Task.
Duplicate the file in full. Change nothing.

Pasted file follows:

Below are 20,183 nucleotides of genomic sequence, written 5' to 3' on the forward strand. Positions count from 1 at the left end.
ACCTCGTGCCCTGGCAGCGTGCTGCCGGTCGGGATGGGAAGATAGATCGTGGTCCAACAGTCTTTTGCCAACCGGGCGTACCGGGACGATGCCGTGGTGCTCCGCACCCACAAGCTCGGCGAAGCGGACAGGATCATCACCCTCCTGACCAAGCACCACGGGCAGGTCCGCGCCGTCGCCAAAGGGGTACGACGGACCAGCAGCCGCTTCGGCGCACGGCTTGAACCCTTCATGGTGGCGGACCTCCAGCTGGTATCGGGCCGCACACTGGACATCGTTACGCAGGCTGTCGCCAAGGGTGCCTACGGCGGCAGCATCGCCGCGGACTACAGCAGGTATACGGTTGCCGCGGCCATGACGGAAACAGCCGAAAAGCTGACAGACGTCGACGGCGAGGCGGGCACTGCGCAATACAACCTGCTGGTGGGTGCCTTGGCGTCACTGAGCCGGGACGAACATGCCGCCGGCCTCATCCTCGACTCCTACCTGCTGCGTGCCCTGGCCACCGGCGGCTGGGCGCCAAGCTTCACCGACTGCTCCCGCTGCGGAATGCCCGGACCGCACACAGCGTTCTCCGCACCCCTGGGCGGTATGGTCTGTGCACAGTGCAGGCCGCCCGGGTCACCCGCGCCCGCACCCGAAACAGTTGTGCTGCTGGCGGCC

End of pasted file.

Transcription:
Below are 20,183 nucleotides of genomic sequence, written 5' to 3' on the forward strand. Positions count from 1 at the left end.
ACCTCGTGCCCTGGCAGCGTGCTGCCGGTCGGGATGGGAAGATAGATCGTGGTCCAACAGTCTTTTGCCAACCGGGCGTACCGGGACGATGCCGTGGTGCTCCGCACCCACAAGCTCGGCGAAGCGGACAGGATCATCACCCTCCTGACCAAGCACCACGGGCAGGTCCGCGCCGTCGCCAAAGGGGTACGACGGACCAGCAGCCGCTTCGGCGCACGGCTTGAACCCTTCATGGTGGCGGACCTCCAGCTGGTATCGGGCCGCACACTGGACATCGTTACGCAGGCTGTCGCCAAGGGTGCCTACGGCGGCAGCATCGCCGCGGACTACAGCAGGTATACGGTTGCCGCGGCCATGACGGAAACAGCCGAAAAGCTGACAGACGTCGACGGCGAGGCGGGCACTGCGCAATACAACCTGCTGGTGGGTGCCTTGGCGTCACTGAGCCGGGACGAACATGCCGCCGGCCTCATCCTCGACTCCTACCTGCTGCGTGCCCTGGCCACCGGCGGCTGGGCGCCAAGCTTCACCGACTGCTCCCGCTGCGGAATGCCCGGACCGCACACAGCGTTCTCCGCACCCCTGGGCGGTATGGTCTGTGCACAGTGCAGGCCGCCCGGGTCACCCGCGCCCGCACCCGAAACAGTTGTGCTGCTGGCGGCC